2 min

Doing it together

The meaning of community

Credit: Xtra West files

Patty Hails knows the real meaning of community. So does Lori Neuen.

When they saw a gay man being bashed on Jun 29, they didn’t run. They didn’t pretend it wasn’t happening or that it wasn’t about them.

No, they jumped in to help.

And took some nasty hits themselves.

Now, that’s the real meaning of community: people giving of themselves to help others. People compromising their own goals so as to build something bigger with those around them. And then celebrating the achievements together.

As bashings continue and if police responses continue to be, shall we say, inconsistent (and the police chief continues to wear blinders), I believe we’ll have to consider how we’re going to police ourselves. To be there as community, keeping an eye out for bashers and coming to the aide when one of our own is under attack.

The naturists at the straight part of Wreck Beach got the meaning of community last Saturday, Jul 5. A group of clothed rednecks climbed out of a jet boat to ogle naked women on the beach. After a while, they started a fight with some regulars.

What did the crowd do? Run away? Wait until cops came?

No, they surrounded the red-necks, told them they were in the wrong neighbourhood, herded them back onto their boat and off the beach. Cops came later to take statements-no doubt they were too busy busting people for enjoying a glass of wine on the sand.

When we act as community, great things get done.

Like the Pride Parade. And legal challenges. And our homegrown media. And local city politics of late.

When we act as community, making personal compromises that help the group interest, we get great celebrations like Vancouver Pride. When VPS was down to some $106,000 of red ink a few months ago, lots of us stepped forward to ensure the celebration would continue. There’s a new generation on the board of directors. At Xtra West, we offered to save the Society a chunk of change and did their Pride Guide-a value of some $51,000. And we know that you, dear reader, intend to volunteer for some aspect of the celebrations. Or join the Society for $10. Or buy beer at their first-ever street fair that will block off Davie St after the post-parade festival at Sunset Beach on Aug 3.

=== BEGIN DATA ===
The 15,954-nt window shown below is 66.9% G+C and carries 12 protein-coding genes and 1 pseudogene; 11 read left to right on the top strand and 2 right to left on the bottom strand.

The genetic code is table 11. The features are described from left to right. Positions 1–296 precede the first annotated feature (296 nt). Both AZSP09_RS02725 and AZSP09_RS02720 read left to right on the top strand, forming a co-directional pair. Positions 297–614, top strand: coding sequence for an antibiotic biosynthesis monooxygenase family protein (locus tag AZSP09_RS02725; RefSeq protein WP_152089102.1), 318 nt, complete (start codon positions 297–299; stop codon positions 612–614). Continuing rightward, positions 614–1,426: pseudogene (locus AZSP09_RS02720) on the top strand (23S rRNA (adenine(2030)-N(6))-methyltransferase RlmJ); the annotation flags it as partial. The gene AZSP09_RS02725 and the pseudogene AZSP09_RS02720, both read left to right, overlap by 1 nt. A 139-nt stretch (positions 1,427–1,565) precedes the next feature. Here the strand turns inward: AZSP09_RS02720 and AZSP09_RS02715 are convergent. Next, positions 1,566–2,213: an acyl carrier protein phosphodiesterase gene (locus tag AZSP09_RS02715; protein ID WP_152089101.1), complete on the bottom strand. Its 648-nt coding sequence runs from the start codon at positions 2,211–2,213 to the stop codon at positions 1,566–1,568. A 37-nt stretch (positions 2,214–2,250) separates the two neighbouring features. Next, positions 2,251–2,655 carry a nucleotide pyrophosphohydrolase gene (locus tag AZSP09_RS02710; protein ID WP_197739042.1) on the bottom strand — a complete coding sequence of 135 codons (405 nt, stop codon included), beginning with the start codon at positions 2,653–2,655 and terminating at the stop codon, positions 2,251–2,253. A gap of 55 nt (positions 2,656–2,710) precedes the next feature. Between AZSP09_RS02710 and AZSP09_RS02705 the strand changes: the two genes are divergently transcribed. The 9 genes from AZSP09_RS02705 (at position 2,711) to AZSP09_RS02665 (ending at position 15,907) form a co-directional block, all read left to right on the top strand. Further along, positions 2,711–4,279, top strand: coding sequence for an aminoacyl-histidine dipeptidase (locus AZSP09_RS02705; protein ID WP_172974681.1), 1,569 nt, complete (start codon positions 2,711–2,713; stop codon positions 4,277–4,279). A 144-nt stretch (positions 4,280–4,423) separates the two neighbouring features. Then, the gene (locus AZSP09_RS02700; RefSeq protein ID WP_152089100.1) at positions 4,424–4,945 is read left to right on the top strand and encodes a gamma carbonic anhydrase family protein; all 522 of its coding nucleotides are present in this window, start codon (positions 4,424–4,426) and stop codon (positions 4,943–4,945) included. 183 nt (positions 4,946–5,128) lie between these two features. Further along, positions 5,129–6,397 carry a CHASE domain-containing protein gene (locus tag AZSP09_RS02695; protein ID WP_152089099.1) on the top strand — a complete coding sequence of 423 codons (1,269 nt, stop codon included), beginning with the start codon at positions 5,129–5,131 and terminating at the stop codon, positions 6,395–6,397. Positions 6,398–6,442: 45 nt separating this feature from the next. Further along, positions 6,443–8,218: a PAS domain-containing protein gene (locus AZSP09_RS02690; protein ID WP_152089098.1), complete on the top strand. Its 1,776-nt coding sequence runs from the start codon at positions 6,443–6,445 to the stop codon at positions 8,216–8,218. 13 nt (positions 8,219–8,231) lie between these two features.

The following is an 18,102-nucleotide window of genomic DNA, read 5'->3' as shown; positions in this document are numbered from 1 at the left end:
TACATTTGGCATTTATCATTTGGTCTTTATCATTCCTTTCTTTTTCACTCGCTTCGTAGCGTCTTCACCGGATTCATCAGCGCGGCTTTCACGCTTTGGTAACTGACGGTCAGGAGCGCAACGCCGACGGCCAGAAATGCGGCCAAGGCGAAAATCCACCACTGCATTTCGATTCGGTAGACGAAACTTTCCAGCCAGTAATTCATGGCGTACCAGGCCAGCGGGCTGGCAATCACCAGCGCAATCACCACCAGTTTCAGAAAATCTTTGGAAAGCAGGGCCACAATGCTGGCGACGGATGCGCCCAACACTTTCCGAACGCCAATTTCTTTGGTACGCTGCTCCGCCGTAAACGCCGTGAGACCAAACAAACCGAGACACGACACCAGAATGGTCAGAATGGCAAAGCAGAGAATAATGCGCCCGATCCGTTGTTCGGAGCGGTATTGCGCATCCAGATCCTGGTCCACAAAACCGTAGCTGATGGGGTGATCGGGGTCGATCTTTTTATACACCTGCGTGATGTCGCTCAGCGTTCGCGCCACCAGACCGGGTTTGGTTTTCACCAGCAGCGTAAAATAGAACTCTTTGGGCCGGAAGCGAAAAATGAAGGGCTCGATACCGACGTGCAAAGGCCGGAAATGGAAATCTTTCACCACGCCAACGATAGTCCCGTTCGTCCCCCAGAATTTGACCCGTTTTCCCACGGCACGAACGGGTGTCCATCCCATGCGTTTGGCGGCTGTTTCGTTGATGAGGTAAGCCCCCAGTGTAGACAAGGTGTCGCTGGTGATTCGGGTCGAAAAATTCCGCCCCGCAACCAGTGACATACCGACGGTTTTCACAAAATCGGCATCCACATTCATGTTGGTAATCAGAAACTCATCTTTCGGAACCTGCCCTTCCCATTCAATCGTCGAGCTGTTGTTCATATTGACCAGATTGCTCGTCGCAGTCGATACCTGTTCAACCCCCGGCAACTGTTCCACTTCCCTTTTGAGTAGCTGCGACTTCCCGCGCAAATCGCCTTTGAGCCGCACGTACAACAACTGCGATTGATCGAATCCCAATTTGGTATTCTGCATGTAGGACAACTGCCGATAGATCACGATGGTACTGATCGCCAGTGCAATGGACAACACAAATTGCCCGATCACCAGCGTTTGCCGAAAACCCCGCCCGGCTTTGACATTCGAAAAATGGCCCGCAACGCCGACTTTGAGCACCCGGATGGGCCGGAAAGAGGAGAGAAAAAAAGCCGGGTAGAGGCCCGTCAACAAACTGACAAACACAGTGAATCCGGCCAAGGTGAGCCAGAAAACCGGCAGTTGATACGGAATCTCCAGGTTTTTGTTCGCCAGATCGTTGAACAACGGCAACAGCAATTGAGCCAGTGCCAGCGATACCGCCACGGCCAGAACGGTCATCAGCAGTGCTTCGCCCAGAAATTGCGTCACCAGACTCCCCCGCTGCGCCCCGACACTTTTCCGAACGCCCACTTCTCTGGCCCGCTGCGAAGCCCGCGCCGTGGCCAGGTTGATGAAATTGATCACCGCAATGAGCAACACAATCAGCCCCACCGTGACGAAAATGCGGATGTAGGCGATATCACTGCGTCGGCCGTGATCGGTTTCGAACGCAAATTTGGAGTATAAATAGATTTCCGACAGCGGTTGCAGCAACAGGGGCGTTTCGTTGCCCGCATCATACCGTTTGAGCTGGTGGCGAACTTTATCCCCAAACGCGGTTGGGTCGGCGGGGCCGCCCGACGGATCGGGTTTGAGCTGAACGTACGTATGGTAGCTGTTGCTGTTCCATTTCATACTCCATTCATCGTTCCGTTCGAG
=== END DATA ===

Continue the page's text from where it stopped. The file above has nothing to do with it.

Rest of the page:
We each contribute to community in our own way.

James Chamberlain, the Surrey Kindergarten teacher sacrificed much to bring fairness to the children of queer parents in his schools. The distorting glare of television and the vitriol spewed by antediluvian columnists can wear down trained professionals, let alone a teacher daring to do the right thing by his charges and his community. Chamberlain lost his battle when, after a trying trip to the Supreme Court of Canada, his three requested books were rejected a second time by the Surrey School Board. Two weeks later, he won the war when a committee of the board approved two new gay-friendly resources for use in Kindergarten and Grade 1.

What a tremendous contribution to community. What an example for us all.

What proof that when good people step up to the plate, Team Queer can hit a home run.

Gareth Kirkby is Managing Editor for Xtra.